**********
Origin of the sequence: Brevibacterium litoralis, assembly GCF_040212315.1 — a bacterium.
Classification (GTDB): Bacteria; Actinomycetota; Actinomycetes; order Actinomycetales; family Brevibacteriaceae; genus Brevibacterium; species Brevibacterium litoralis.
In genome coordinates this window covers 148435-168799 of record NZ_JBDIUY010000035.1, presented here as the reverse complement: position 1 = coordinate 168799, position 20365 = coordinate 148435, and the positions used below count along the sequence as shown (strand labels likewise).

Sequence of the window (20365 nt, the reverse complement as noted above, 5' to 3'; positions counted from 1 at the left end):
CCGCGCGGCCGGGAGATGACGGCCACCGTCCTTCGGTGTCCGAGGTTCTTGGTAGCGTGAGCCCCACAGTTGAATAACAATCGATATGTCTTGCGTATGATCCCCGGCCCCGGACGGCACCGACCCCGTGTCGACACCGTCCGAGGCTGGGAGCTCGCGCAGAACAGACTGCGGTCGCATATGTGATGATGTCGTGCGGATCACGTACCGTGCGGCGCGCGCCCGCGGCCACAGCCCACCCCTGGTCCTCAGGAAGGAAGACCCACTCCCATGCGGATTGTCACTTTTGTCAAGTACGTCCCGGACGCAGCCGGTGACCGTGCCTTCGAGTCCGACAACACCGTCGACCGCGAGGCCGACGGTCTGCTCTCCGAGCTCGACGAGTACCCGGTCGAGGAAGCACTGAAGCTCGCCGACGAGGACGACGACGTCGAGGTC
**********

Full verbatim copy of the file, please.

Origin of the sequence: Brevibacterium litoralis, assembly GCF_040212315.1 — a bacterium.
Classification (GTDB): Bacteria; Actinomycetota; Actinomycetes; order Actinomycetales; family Brevibacteriaceae; genus Brevibacterium; species Brevibacterium litoralis.
In genome coordinates this window covers 148435-168799 of record NZ_JBDIUY010000035.1, presented here as the reverse complement: position 1 = coordinate 168799, position 20365 = coordinate 148435, and the positions used below count along the sequence as shown (strand labels likewise).

Sequence of the window (20365 nt, the reverse complement as noted above, 5' to 3'; positions counted from 1 at the left end):
CCGCGCGGCCGGGAGATGACGGCCACCGTCCTTCGGTGTCCGAGGTTCTTGGTAGCGTGAGCCCCACAGTTGAATAACAATCGATATGTCTTGCGTATGATCCCCGGCCCCGGACGGCACCGACCCCGTGTCGACACCGTCCGAGGCTGGGAGCTCGCGCAGAACAGACTGCGGTCGCATATGTGATGATGTCGTGCGGATCACGTACCGTGCGGCGCGCGCCCGCGGCCACAGCCCACCCCTGGTCCTCAGGAAGGAAGACCCACTCCCATGCGGATTGTCACTTTTGTCAAGTACGTCCCGGACGCAGCCGGTGACCGTGCCTTCGAGTCCGACAACACCGTCGACCGCGAGGCCGACGGTCTGCTCTCCGAGCTCGACGAGTACCCGGTCGAGGAAGCACTGAAGCTCGCCGACGAGGACGACGACGTCGAGGTC